Growing up in the South during the 1980s, Britt East’s family “made it clear that everything about me was wrong.” He goes on: “My family … suffered without wisdom, steeped in denial and immersed in cycles of intergenerational trauma. Addiction. Abuse. Suicide. It’s a myth that all parents love their children, just something we like to tell ourselves.” The struggles he faced left an indelible imprint on his psyche and serve as the impetus for his helpful and hopeful book, “A Gay Man’s Guide to Life,” (Houndstooth Press).
East, ’14, who earned his EMBA from the Foster School of Business, is a Seattle-area author and public speaker who was inspired to present realistic ways for gay men to deal with homophobia and strive to improve and enjoy their lives. To get to this station in life, he has devoted more than two decades to personal growth and development experience using such methods as yoga, meditation, therapy, the 12 Steps, Nonviolent Communication and the Hoffman Process, a way of identifying negative behaviors, moods and ways of thinking that were developed during childhood.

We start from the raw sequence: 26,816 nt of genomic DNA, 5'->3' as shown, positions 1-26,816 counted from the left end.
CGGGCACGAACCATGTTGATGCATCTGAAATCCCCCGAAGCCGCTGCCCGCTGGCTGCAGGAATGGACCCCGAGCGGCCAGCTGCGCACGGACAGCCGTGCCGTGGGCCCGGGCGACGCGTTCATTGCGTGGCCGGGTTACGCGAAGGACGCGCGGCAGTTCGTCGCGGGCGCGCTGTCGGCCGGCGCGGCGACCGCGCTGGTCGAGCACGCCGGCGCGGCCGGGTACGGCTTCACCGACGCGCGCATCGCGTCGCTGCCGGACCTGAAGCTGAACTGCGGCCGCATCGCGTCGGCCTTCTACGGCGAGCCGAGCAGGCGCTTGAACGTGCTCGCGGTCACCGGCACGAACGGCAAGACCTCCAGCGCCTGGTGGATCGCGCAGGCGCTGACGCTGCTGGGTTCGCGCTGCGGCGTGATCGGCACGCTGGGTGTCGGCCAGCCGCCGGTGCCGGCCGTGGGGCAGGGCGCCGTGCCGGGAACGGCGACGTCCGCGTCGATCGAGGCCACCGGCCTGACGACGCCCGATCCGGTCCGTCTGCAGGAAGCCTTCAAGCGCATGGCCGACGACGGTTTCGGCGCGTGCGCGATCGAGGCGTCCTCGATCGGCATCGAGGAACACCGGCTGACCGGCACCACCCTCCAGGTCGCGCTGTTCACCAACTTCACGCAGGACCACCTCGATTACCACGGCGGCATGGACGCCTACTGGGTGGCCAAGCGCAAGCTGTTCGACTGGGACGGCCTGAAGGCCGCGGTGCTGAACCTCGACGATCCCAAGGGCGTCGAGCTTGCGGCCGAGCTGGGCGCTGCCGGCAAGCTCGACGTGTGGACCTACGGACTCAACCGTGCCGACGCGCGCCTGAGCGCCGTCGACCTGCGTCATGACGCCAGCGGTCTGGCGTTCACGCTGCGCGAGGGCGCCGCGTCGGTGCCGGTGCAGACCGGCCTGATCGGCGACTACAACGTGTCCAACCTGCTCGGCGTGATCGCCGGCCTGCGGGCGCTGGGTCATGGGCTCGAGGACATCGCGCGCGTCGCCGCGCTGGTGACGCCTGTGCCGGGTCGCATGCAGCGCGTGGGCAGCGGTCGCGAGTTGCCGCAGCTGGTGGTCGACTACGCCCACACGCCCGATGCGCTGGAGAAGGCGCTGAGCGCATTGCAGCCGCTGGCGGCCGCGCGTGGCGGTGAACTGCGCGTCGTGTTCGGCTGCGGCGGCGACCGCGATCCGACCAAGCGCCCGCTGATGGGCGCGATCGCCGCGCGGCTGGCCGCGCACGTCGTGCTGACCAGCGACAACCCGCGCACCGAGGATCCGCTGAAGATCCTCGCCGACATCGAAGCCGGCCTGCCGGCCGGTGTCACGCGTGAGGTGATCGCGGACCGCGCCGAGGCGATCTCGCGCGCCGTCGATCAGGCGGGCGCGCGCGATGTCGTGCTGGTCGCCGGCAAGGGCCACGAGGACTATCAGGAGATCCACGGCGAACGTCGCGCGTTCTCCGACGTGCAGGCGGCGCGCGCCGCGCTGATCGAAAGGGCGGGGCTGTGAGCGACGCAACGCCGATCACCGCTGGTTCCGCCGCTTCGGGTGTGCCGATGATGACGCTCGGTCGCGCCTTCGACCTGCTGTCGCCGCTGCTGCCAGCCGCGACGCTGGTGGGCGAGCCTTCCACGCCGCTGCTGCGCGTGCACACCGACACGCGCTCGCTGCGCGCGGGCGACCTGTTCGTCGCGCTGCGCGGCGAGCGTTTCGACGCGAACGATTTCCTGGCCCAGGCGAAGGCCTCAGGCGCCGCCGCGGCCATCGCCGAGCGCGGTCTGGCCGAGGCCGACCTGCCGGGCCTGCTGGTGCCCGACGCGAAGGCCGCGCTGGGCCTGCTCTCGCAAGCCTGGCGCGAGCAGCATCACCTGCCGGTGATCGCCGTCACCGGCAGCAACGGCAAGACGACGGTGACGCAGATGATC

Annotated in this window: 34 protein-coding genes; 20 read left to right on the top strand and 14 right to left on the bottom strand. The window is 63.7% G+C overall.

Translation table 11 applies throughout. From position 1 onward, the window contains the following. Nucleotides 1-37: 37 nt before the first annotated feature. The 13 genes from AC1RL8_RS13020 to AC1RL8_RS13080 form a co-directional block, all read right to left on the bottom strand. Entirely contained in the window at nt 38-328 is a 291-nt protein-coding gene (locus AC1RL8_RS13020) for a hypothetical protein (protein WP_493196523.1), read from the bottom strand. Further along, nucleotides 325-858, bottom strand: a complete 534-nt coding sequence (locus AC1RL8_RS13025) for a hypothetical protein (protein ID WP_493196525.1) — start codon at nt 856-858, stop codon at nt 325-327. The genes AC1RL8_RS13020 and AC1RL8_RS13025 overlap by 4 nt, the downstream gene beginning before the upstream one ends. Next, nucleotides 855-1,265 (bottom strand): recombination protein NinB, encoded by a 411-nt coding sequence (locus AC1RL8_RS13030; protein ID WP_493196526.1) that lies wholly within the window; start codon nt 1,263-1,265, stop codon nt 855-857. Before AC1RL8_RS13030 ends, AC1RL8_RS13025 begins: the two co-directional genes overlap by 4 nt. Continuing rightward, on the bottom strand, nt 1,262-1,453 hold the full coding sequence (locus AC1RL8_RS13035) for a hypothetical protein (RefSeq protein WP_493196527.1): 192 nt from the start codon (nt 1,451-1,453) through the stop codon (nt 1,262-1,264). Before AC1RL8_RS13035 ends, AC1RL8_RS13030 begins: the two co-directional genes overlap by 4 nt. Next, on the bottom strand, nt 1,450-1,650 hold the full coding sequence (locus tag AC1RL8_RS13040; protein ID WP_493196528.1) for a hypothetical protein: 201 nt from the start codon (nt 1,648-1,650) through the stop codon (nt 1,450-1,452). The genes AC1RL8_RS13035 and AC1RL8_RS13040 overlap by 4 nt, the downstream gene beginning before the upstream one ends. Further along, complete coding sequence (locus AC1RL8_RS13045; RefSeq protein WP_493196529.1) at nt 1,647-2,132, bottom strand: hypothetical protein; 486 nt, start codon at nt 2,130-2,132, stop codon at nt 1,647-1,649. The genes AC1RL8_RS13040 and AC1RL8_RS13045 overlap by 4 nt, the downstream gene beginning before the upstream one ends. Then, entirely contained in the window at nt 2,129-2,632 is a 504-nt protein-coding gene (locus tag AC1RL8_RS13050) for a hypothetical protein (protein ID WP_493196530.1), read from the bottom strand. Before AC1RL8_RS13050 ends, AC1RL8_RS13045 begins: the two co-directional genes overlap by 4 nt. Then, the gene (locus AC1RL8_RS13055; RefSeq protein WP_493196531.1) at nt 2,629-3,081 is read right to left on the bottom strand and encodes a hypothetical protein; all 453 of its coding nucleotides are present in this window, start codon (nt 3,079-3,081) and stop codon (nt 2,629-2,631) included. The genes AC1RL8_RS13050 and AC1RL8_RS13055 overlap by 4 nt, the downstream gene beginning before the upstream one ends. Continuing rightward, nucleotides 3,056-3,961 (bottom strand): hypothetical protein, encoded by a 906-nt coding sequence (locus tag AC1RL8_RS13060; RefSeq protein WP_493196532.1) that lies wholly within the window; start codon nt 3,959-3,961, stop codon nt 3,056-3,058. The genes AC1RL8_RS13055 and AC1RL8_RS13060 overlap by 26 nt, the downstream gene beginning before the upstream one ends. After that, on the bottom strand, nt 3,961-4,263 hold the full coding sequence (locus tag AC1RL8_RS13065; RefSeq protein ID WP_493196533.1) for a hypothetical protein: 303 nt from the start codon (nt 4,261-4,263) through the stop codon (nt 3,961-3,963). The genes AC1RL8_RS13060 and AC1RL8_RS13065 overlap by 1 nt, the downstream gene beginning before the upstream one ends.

The book—part memoir, part development manual—offers stories of empathy as well as no-nonsense approaches to living your best life: creating a family without merely mimicking the norms of a straight society, cultivating sustainable gay friendships, and finding lasting love in a world absorbed by hookup culture.
“Trying to expunge those parts of you resulting from years of sorrow and anguish is a losing game,” East writes. “But you can learn to trade your weapons for wisdom and alchemize your pain into loving kindness.”
“Sometimes,” East adds, “it can seem like the cards are so stacked against us as gay men that the best we can hope for is just to make it through another day. We all have the capacity to take the world by storm. But for this to happen, most of us need a plan, a clear sense of mission, vision and values.”
East continues to maintain strong connections to the University. He has been a longtime member of The President’s Circle as well as a strong supporter of the Meany Center for the Performing Arts. It’s clear the UW has been—and remains—a big part of his life.